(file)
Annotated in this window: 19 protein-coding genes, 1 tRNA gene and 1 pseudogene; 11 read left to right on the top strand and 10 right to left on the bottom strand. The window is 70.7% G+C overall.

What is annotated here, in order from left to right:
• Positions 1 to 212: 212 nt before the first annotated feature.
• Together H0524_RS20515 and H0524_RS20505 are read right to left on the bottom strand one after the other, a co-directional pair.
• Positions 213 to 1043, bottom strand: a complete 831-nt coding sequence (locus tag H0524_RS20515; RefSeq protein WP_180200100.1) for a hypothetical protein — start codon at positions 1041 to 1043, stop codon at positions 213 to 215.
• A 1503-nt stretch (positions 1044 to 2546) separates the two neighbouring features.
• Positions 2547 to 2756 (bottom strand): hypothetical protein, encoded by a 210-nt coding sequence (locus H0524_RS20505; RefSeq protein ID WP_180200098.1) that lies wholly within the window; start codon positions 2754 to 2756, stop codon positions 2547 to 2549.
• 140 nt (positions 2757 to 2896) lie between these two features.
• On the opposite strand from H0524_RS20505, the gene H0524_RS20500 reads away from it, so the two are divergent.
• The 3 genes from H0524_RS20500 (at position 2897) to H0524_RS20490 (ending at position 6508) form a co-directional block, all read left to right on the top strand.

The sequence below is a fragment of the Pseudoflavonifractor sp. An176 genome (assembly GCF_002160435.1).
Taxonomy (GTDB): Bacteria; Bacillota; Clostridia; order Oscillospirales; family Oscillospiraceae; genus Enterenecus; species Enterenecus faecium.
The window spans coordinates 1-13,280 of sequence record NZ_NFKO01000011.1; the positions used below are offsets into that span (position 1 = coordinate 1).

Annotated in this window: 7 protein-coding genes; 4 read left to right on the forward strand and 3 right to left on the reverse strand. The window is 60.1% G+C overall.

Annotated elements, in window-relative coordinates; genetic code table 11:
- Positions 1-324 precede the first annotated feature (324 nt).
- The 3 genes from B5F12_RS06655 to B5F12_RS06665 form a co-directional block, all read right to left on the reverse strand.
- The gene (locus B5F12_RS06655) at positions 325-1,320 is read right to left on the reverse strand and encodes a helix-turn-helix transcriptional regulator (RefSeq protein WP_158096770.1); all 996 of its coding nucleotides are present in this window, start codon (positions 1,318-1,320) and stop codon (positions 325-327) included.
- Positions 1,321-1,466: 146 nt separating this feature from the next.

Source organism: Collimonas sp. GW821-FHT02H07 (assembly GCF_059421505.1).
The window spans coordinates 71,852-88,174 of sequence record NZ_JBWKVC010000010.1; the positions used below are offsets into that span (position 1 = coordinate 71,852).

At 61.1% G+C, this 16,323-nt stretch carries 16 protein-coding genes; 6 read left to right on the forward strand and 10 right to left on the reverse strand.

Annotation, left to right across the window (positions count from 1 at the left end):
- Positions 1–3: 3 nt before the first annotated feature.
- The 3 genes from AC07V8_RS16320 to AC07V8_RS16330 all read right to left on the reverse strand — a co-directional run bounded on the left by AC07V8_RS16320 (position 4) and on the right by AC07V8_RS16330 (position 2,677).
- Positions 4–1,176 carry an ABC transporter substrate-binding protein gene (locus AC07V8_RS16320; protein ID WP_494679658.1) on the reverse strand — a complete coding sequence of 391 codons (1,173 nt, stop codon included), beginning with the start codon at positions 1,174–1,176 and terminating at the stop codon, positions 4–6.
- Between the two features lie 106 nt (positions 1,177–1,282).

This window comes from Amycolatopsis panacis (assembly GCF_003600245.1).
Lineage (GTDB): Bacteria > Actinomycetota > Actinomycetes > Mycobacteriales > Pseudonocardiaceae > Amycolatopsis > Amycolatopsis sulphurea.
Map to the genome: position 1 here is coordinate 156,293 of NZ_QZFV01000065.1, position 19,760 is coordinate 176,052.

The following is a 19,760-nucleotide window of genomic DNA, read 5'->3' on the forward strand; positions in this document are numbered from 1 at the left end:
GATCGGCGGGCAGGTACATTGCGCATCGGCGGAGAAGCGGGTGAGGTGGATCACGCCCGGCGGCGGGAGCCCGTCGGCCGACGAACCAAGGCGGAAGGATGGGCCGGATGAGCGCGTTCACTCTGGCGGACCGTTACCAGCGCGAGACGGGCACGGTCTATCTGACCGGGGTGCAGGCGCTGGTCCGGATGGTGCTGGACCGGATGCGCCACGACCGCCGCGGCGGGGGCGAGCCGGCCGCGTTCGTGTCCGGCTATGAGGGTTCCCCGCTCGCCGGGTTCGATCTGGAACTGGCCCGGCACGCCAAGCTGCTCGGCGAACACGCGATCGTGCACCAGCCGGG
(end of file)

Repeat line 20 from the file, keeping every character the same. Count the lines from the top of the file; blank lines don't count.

Source organism: Collimonas sp. GW821-FHT02H07 (assembly GCF_059421505.1).